Module Identifier HY32520  
Module Title ORAL HISTORY: THE PAST IN THE PRESENT  
Academic Year 2007/2008  
Co-ordinator Dr Owen G Roberts  
Semester Semester 2  
Other staff Mr Owen Roy Collins  
Mutually Exclusive HY32820 , HY33420 , HY34820 , HY34320 , HY34620 , HY34520 , HA33320 , HY34720 , HY32720  
Course delivery Seminars / Tutorials   10 x 2 hour seminars 2 x 15 minute tutorials for feedback on written work 1 x 30 minute planning tutorial  
Assessment
Assessment TypeAssessment Length/DetailsProportion
Semester Assessment 1 PRE-INTERVIEW PROPOSAL (1,500 WORD)  20%
Semester Assessment 3 X 500 WORD PIECES RELATING TO 2 INTERVIEWS  20%
Semester Assessment 1 PROJECT (5,000 WORDS)  60%
Supplementary Assessment FAILURE TO SUBMIT ANY PIECE WILL RESULT IN A NO RESIT   

Learning outcomes

On successful completion of this module students should be able to:
Demonstrate familiarity with basic methodological and theoretical principles of oral history.

Demonstrate an awareness of the power relationship inherent within interviews, and negotiate the resulting ethical implications.

Appreciate the subjectivity of both source and historian, reflecting critically on their own motives, preconceptions and historical bias.

Read, analyse and reflect critically on texts, both oral and written.

Work both independently and collaboratively, and to participate in group discussions (not assessed).

Demonstrate writing styles other than the formal academic essay, (interview agendas, editing, transcription etc.).

Brief description

This module will develop students┬┐ critical awareness of memory as a historical source, its contested status and changing uses from the 1950s. It will introduce a broader understanding of what constitutes history, for whom and why it is written, and the conflicting ways historians and other disciplines have shaped this process. Though firsthand experience students will face the challenges of combining theory and practice. The duty of care oral historians owe to their informants will underscore the module. Investigation of the power dynamics within the interview relationship will illuminate wider responsibilities historians have to source, society, and the past. Finally, issues of presentation and authorship will provide an insight into the constraints historians impose on their sources and scholarship.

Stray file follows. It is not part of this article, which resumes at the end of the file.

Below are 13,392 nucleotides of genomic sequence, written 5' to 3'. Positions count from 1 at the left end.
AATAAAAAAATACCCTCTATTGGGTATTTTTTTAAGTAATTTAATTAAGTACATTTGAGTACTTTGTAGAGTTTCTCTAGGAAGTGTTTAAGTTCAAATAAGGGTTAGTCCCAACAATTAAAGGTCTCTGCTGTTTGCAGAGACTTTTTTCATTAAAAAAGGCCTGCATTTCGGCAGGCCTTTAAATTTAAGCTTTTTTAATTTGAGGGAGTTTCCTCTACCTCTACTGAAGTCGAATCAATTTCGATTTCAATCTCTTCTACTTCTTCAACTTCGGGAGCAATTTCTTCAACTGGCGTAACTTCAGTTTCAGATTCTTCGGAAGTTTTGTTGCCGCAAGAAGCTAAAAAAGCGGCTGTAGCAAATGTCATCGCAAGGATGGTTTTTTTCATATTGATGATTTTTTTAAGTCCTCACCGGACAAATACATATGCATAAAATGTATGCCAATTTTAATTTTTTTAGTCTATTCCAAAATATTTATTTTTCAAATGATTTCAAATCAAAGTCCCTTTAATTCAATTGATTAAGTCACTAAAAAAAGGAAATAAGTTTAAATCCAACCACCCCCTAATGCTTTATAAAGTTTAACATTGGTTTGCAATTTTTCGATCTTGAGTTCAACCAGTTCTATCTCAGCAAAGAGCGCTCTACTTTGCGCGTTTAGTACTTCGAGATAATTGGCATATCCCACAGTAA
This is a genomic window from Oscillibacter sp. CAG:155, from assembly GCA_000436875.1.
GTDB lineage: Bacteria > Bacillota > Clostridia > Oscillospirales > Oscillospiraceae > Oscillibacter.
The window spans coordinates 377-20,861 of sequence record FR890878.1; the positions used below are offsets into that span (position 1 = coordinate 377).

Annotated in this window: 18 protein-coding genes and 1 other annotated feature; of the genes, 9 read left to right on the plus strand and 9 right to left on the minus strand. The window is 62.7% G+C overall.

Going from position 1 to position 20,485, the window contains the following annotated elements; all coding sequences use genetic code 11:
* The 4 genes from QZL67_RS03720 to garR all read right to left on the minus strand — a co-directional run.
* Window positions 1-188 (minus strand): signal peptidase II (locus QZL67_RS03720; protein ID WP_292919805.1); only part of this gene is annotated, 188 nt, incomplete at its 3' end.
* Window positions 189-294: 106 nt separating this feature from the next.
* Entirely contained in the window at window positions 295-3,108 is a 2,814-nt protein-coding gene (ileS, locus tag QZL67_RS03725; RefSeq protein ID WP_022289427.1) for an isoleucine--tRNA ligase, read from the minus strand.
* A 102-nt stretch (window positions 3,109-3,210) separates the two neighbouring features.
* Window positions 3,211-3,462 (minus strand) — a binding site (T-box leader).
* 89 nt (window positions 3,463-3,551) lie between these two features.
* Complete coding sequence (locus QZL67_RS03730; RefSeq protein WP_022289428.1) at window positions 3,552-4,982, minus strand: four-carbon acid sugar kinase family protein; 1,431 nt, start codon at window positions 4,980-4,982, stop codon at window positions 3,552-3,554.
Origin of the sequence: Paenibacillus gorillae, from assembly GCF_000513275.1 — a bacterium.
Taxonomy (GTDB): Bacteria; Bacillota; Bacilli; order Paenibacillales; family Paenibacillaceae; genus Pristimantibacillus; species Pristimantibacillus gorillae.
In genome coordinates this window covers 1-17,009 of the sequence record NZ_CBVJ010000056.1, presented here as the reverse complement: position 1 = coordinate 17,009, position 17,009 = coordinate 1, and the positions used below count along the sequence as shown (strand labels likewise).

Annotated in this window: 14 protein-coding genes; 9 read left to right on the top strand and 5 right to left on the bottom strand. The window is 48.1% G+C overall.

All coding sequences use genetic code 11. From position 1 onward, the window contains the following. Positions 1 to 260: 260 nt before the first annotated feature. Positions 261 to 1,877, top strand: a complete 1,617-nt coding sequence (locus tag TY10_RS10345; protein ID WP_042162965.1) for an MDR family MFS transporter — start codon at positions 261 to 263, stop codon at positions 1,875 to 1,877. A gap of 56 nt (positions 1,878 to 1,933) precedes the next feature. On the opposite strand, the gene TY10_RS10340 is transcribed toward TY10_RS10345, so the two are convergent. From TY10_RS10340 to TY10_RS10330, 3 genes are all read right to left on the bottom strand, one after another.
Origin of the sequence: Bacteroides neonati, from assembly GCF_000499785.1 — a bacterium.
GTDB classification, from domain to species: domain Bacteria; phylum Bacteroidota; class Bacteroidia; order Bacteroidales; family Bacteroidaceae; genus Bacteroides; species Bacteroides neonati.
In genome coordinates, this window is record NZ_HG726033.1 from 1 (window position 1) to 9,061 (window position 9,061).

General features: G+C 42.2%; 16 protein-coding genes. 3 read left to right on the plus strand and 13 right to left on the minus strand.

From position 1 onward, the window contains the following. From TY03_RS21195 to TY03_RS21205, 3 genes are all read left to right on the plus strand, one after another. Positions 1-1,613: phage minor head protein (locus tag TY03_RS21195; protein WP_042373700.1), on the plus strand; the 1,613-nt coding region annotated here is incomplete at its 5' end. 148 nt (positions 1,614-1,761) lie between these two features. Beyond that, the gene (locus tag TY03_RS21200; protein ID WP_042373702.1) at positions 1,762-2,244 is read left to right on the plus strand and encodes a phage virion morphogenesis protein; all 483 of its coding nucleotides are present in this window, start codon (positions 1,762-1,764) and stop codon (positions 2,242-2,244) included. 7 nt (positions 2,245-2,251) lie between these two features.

Aims

The module will introduce students to the methodology and theory of oral history. It aims to equip second year students with a practical experience of interview technique. Issues regarding the legality and ethics of research, the part played by historians in source creation and analysis, and the unique benefits and limitations of memory will be developed in the context of a practical assessment.

Content

Two hour seminars:

1) Introduction to Oral History
2) Project Design
3) Interview Techniques of Oral History
4) Ethics and Oral History
5) Memory and Oral History
6) Transcription and Oral History
7) Understanding Memory
8) Project Update
9) Analyzing Interviews
10) Group Presentations

Two tutorials of 15 minutes, primarily for giving feedback on written work. Also, project planning tutorial of 30 minutes.

Module Skills

Problem solving Locating interviewees, assessing interviews, managing time and project.  
Research skills Seminar discussion and essay-writing. The Latter is formally assessed.  
Communication Interviewing and assessing source materials. Assessed through recordings, interview summary, interview log and transcription.  
Improving own Learning and Performance Written work will be returned in tutorials where advice will be given on improving students┬┐ research and interview techniques. Key to this process of self-reflection will be peer evaluation in an active learning environment.  
Team work Students will work together in seminar preparation and discussion. Access to limited recording equipments will encourage collaboration.  
Information Technology Locating source materials and surveying the historiography on the subject using various search tools.  
Personal Development and Career planning This module will help develop communication and writing skills. Other activities, including research, assessment of information and writing in a critical and clear manner, will further develop skills of analysis and presentation. Studying this module puts students directly in contact with people outside the university setting, and demystifies the process primary research.  

Notes

This module is at CQFW Level 6